· Clint loves the kitchen, as the chef of the tiny home he has everything at his fingertips, including the undercounter fridge that he converted from a freezer.
· Erika loves the simplicity. But also being able to create a home that shows our personalities without toning it down. Where else could we have a bright green kitchen, a fuscia bookcase, blue tile (that I LOVE!) with coral vanity cabinets?!

What helpful advice would you give to others interested in bus life?

· Take your time. Do your research. Do it the right way. A little more in initial costs can help save tremendously over time.
· Don’t let people tell you your home isn’t worth as much as you think. Converted buses (and tiny homes) are homes! with kitchens, bathrooms, HVAC, solar, and custom furniture – they just happen to be small! It is so frustrating when someone spends a lot of time and effort converting a bus, then have to sell it, and get roasted online for their “outrageous” asking price. If people spent a little time researching the costs of the equipment alone – they would better understand the pricing.


Old World Lumber (Houston) – wood countertops
Pratt and Larson – bathroom tile
Lego – Kitchen backsplash
PPG – exterior paint
Erik Hinkle – Cabinet maker
Mike Aaly – Welder
Brizo – plumbing fixtures
Top Knobs – cabinet hardware
Atroguard – flooring

VIDEO: Big Sky Bus Tour


  • 1977 Crown
  • 18 months to renovate
  • Parked on 8 acres they own in Texas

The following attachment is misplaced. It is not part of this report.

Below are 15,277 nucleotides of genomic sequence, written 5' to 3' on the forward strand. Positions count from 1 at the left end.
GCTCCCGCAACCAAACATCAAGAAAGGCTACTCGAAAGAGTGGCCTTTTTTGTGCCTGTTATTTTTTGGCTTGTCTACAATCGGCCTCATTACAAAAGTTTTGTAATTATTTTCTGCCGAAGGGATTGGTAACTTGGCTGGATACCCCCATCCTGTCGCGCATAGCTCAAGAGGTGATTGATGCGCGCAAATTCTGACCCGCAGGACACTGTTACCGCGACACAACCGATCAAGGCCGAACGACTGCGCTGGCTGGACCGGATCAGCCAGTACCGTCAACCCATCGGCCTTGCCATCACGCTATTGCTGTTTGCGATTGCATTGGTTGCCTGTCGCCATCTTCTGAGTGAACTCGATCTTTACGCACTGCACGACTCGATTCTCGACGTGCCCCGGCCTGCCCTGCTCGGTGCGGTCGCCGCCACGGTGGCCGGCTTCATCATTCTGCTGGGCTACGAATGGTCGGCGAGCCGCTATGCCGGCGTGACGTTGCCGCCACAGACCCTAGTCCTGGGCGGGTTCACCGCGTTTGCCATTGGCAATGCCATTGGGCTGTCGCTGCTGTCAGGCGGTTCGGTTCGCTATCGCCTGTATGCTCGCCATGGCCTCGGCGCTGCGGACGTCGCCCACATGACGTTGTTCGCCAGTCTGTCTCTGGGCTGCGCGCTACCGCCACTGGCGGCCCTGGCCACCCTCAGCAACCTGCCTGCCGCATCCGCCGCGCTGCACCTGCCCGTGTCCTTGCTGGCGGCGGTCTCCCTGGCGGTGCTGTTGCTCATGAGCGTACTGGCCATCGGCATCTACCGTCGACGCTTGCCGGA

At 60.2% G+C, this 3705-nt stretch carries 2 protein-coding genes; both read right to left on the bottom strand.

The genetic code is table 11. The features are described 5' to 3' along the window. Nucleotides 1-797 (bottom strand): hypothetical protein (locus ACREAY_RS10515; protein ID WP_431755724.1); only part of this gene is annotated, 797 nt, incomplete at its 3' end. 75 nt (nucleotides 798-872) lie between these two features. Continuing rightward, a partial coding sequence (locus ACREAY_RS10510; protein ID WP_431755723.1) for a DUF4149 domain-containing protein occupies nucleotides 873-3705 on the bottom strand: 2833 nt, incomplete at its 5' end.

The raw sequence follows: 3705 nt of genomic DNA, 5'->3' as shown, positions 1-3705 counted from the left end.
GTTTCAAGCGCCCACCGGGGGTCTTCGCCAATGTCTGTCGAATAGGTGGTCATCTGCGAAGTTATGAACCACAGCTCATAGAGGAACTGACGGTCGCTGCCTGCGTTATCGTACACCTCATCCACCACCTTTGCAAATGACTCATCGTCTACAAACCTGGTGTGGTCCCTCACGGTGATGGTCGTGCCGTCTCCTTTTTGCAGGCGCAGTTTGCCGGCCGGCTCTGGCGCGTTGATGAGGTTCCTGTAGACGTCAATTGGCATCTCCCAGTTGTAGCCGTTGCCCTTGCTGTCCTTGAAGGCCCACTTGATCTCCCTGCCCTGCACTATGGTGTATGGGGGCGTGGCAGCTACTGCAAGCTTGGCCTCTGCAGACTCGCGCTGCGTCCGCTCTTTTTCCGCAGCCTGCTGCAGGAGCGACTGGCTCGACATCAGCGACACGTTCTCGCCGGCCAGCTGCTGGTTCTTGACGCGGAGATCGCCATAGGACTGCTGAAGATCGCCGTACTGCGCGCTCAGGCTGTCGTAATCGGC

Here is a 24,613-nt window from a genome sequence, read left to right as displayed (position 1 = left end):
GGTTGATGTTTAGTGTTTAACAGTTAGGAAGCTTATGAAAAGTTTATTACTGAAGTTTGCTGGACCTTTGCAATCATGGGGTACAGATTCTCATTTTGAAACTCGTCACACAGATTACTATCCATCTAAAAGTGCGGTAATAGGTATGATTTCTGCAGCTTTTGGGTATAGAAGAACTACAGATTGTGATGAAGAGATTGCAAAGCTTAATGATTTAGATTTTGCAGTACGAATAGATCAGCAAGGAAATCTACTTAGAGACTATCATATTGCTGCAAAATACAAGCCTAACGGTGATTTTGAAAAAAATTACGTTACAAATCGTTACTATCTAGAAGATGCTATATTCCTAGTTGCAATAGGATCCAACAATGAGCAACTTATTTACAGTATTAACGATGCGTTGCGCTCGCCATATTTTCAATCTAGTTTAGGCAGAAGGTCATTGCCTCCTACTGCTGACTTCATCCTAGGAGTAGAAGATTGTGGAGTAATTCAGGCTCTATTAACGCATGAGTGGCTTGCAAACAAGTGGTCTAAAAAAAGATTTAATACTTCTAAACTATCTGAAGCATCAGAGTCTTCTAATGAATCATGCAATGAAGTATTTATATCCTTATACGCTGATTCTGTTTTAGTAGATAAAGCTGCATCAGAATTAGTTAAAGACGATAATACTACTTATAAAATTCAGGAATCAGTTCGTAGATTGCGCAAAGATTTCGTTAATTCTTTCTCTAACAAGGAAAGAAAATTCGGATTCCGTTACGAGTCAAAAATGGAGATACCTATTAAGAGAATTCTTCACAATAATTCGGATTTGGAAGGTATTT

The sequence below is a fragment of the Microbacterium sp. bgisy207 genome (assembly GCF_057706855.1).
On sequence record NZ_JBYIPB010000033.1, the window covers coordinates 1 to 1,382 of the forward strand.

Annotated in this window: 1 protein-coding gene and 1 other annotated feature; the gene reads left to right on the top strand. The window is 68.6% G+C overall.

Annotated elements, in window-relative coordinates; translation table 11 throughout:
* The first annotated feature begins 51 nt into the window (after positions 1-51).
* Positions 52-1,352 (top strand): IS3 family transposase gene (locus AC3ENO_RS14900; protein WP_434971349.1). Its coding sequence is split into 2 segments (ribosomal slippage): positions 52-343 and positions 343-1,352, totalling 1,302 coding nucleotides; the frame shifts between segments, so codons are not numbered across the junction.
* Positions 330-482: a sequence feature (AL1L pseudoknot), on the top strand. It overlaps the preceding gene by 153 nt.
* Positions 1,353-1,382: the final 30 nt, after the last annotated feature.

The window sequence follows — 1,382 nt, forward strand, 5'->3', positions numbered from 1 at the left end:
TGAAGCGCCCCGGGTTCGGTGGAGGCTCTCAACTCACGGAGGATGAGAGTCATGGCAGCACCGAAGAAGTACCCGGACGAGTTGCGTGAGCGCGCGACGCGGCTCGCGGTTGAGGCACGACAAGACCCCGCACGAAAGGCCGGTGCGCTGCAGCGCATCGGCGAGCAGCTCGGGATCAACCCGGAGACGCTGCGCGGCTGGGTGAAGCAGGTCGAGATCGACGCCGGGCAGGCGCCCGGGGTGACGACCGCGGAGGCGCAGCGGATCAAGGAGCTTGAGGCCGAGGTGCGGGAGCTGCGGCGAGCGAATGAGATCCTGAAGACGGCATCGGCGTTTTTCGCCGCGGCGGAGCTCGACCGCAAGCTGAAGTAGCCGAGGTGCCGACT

• Undercounter fridge
  • Tiled wet bath
  • LEGO backsplash
  • Reclaimed wood counter tops
  • LED strip lighting (remote controlled!)

Learn More:

Related Stories:

Our big thanks to Erika for sharing! 🙏

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Natalie C. McKee

Natalie C. McKee is a contributor for Tiny House Talk and the Tiny House Newsletter. She's a wife, and mama of three little kids. She and her family are homesteaders with sheep, goats, chickens, ducks and quail on their happy little acre.

Latest posts by Natalie C. McKee (see all)

{ 2 comments… add one }
  • Sheila
    August 28, 2020, 11:01 am

    This is really pretty. Color of the cabinets are striking to the eye. Love the color. My husband has the dye and formula to make custom colors. We use Dunne Edwards paint only. This color is on the formula. Not sure it would turn out like this color. Carpet run is flattering on the hard wood flooring. Love this bus.

  • Theresa Perdue
    August 28, 2020, 12:36 pm

    I love the home and the couple and the dog and the video nails it all!